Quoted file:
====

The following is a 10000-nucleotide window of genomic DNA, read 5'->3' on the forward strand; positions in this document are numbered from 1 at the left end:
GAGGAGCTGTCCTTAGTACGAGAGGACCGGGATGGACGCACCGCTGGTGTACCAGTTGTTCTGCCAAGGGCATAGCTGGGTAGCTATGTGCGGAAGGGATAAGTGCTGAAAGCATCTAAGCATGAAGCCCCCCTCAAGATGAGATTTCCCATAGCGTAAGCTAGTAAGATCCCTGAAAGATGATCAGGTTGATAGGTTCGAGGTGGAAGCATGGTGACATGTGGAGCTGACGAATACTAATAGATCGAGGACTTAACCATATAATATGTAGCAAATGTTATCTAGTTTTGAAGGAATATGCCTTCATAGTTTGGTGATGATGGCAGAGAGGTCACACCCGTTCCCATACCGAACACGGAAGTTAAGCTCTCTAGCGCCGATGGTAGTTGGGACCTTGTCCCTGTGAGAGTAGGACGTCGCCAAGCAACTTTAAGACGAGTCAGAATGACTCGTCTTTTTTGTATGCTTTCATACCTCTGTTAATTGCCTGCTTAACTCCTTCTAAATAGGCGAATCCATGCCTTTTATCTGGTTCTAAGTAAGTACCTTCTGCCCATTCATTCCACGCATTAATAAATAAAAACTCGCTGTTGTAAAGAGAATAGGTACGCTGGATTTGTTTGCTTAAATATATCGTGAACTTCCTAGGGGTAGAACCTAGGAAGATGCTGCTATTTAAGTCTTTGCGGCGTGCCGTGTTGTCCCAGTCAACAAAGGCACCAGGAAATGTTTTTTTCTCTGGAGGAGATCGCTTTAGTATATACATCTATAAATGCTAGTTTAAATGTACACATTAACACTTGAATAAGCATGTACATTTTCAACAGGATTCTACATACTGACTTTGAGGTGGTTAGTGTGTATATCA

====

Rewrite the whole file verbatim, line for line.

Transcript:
The following is a 10000-nucleotide window of genomic DNA, read 5'->3' on the forward strand; positions in this document are numbered from 1 at the left end:
GAGGAGCTGTCCTTAGTACGAGAGGACCGGGATGGACGCACCGCTGGTGTACCAGTTGTTCTGCCAAGGGCATAGCTGGGTAGCTATGTGCGGAAGGGATAAGTGCTGAAAGCATCTAAGCATGAAGCCCCCCTCAAGATGAGATTTCCCATAGCGTAAGCTAGTAAGATCCCTGAAAGATGATCAGGTTGATAGGTTCGAGGTGGAAGCATGGTGACATGTGGAGCTGACGAATACTAATAGATCGAGGACTTAACCATATAATATGTAGCAAATGTTATCTAGTTTTGAAGGAATATGCCTTCATAGTTTGGTGATGATGGCAGAGAGGTCACACCCGTTCCCATACCGAACACGGAAGTTAAGCTCTCTAGCGCCGATGGTAGTTGGGACCTTGTCCCTGTGAGAGTAGGACGTCGCCAAGCAACTTTAAGACGAGTCAGAATGACTCGTCTTTTTTGTATGCTTTCATACCTCTGTTAATTGCCTGCTTAACTCCTTCTAAATAGGCGAATCCATGCCTTTTATCTGGTTCTAAGTAAGTACCTTCTGCCCATTCATTCCACGCATTAATAAATAAAAACTCGCTGTTGTAAAGAGAATAGGTACGCTGGATTTGTTTGCTTAAATATATCGTGAACTTCCTAGGGGTAGAACCTAGGAAGATGCTGCTATTTAAGTCTTTGCGGCGTGCCGTGTTGTCCCAGTCAACAAAGGCACCAGGAAATGTTTTTTTCTCTGGAGGAGATCGCTTTAGTATATACATCTATAAATGCTAGTTTAAATGTACACATTAACACTTGAATAAGCATGTACATTTTCAACAGGATTCTACATACTGACTTTGAGGTGGTTAGTGTGTATATCA